Prof. Humphrey received his B.S. degree in Geology at the University of Vermont, where he was elected to Phi Beta Kappa and graduated Cum Laude. Dr. Humphrey received his M.Sc. and Ph.D. degrees from Brown University in Geological Sciences. He was on the faculty of Geosciences at the University of Texas at Dallas from 1986 to 1991. Beginning in 1991, Dr. Humphrey was a professor of Geology and Geological Engineering at Colorado School of Mines. He was twice awarded the Alumni Teaching Award for the top educator at CSM (1998, 2014). He served as Department Head from 2006 to 2013. From 2013 to 2015, he was Interim Director of the CSM Chevron Center of Research Excellence. He retired from Mines in 2015 and joined KFUPM in 2017.

Caption: Late Permian Khuff Formation, a seqence of muddy limestones and marls, northern Huqf, Oman.

 

Technical Workshop on the Underground Storage for Hydrogen in Oman held at RWTH Aachen

HALBAN A technical workshop on the underground storage for hydrogen gas in Oman was held in July at GUtech’s German partner-university, RWTH Aachen University. The workshop was held in preparation for the Oman Hydrogen Initiative. „An efficient storage and buffer systems for hydrogen are essential for a large scale production and application of green hydrogen,” said the Rector of GUtech, Prof. Dr.-Ing. Michael Modigell. In addition Prof Dr. Wilfried Bauer, Head of the Department of Applied Geosciences participated in the workshop. Prof. Peter Kukla, Dean of the Faculty of Georesources and Materials Engineering at RWTH Aachen University, Prof. Dr. Janos Urai, Professor of Structural Geology and Tectonics at RWTH Aachen University and fly-in professor at GUtech, and Prof. Dr. Hartmut Krause from TU Freiburg (Germany) as well as Dr. Bernd Wiemann and Gunther Weber from Hydrogen Rise participated in the one day workshop.

During the workshop, Prof. Bauer gave an overview of the Geology of Oman and research that is currently conducted at GUtech. Prof. Krause from TU Freiburg explained the HYPOS project on hydrogen storage in caverns, its framework conditions and the planned project work. According to Prof. Wilfried Bauer there are six exposed salt domes of Ediacaran/Cambrian Ara salt in the central Ghaba Salt basin in the South of Oman. Main source rocks, so called Cryogenian-Cambrian Huqf Supergroup are the oldest source rock for oil and gas. Further research is required to identify the best reservoirs for the storage of hydrogen which could be either an empty old gas reservoir or a cavern within one of the salt domes of Oman.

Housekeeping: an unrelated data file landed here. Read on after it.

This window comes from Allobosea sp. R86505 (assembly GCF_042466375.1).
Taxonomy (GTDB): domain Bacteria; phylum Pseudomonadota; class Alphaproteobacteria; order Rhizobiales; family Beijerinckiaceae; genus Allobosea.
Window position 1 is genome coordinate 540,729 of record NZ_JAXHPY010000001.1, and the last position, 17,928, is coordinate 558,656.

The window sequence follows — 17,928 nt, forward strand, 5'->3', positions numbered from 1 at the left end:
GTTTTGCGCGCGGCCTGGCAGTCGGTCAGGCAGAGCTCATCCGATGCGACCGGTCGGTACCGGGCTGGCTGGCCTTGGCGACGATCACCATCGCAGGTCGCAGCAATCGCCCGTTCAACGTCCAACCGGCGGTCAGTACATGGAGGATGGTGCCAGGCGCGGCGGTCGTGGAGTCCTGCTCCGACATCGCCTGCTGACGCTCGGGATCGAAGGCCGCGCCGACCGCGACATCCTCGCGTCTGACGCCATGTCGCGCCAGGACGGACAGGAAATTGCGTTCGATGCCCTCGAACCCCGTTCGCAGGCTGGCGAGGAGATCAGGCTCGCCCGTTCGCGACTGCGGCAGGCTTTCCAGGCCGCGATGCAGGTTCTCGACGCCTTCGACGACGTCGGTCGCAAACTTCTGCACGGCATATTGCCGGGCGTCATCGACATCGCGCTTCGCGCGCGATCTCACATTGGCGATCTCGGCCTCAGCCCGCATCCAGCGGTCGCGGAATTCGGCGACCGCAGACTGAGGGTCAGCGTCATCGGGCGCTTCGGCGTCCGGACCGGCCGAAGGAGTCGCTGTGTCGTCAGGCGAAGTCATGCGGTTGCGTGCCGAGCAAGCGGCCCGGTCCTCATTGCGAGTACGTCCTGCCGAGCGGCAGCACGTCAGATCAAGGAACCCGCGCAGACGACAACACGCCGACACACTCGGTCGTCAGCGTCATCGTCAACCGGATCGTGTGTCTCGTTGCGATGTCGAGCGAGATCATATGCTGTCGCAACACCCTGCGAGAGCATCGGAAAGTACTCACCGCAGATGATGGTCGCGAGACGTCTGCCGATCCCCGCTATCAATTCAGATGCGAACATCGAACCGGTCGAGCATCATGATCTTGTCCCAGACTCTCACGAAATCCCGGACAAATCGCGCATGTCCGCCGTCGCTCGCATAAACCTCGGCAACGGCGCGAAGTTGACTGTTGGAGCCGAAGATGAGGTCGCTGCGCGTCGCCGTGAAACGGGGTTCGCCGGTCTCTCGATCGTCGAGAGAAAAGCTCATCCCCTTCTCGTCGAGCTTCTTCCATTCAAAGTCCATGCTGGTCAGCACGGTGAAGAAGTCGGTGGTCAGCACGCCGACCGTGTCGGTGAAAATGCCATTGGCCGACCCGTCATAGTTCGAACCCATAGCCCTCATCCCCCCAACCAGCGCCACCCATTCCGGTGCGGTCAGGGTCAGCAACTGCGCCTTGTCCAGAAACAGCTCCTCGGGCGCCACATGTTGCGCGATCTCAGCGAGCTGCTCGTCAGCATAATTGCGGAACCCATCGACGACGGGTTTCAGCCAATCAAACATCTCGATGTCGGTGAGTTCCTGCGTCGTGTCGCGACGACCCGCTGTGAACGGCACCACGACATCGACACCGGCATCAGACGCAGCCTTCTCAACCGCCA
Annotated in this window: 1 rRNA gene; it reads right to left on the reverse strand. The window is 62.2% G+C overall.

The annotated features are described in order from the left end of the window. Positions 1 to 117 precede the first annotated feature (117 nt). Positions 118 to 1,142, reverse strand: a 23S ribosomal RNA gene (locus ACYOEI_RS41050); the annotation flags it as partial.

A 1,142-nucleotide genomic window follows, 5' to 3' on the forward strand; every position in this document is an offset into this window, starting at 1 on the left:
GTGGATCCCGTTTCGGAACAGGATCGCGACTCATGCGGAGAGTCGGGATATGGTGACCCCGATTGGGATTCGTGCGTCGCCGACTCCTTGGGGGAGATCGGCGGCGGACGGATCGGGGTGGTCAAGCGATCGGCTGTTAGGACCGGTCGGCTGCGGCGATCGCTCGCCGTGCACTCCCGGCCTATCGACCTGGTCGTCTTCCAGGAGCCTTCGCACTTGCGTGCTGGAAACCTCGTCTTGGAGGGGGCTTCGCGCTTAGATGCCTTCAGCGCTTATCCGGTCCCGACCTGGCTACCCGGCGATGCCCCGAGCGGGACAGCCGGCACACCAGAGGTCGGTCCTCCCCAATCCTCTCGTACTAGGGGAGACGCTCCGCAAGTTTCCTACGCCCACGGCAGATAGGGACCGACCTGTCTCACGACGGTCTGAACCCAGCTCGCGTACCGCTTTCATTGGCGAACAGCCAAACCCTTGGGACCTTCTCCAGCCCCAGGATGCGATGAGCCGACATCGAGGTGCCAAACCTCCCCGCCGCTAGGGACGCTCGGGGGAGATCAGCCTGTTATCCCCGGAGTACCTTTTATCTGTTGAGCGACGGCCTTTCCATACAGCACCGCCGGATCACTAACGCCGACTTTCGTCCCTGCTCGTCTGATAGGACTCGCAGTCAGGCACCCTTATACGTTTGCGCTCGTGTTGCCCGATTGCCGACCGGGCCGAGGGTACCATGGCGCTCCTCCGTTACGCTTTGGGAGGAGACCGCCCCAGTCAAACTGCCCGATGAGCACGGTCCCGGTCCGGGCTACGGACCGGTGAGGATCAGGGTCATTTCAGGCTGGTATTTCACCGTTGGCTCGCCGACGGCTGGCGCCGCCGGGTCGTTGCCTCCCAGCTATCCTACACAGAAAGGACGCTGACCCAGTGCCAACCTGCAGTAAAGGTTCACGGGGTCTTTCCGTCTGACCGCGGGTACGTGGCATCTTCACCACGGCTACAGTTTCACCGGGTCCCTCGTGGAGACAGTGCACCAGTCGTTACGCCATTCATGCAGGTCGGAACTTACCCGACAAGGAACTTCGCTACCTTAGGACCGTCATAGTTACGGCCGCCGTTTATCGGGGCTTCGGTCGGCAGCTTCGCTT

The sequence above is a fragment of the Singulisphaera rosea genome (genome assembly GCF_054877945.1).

© GUtech/ Dr. Manuela Gutberlet and Prof. Dr. Wilfried Bauer

 

Current Situation and Future Direction of Mineral Resources Education in Oman discussed during the Oman Mining Expo

During the Oman Mining Expo 2019 which is currently held at the Oman Convention and Exhibition Centre, Prof. Dr. Wilfried Bauer, Head of the Department of Applied Geosciences at GUtech and Prof Dr. Frank Mattern from Sultan Qaboos University gave a presentation entitled: ‘Current Situation and Future Direction of the Mineral Resources Education in Oman’.

“With a growing mineral resources industry in Oman the demand for well-trained graduates and post-graduates in the field of geosciences will increase over the next years” said Prof. Dr. Wilfried Bauer. Therefore, applied geoscientists play a key role through the lifetime of a mining project that can take up to 20 years. Graduates in Applied Geosciences as well as specialist in Economic Geology, Geophysics, Geochemistry, and Geoengineering will have ample opportunities in the mining sector.

Over the next 5 years, approximately 70-80 graduates will graduate from both universities in Oman each year. According to internal surveys conducted at GUtech , up to 30% of these graduates consider continuing with Master studies abroad or in Oman. However, this number strongly depends on the availability of financial support for Master degrees. In countries with a developed mining industry, e.g. in the United States, the ratio between academically trained workforce in the mineral industry is 1 PhD-holder versus 2.2 Masters versus 6.5 Bachelor graduates. Taking into consideration that Oman’s basement is still underexplored, it is recommended that a high number of post-graduates can adjust standard mining methods and develop exploration programmes in largely greenfield settings.

“From a higher education perspective, a lack of mining engineers has been identified. This could be a bottleneck for future developments of the industry. During the last years, global employment rates of mining engineers were above 95%  which means there are limited open job opportunities on the global job market. From the side of the job seekers, Omani graduates are currently focusing on jobs in the oil and gas industry. It will be a challenge to create more interest in jobs in the mineral industry and attract the brightest minds” said Prof. Wilfried Bauer.

Currently only two higher education institutions in Oman, Sultan Qaboos University (SQU) and the German University of Technology in Oman (GUtech), provide advanced education for the mining industry. The education in the mineral resource sector covers principal courses in Mineralogy, Mineral Resources and Mineral Exploration at the bachelor level. Courses in Ore Mineralogy, Orebody Modelling, Mineral Production & Processing are part of a recently introduced or running Master curricula at GUtech.

The objective of the two-day mining conference is to provide a venue for the industry as well as regulators to discuss various issues and challenges as well as to explore emerging opportunities and latest developments in Oman’s mining and minerals sector.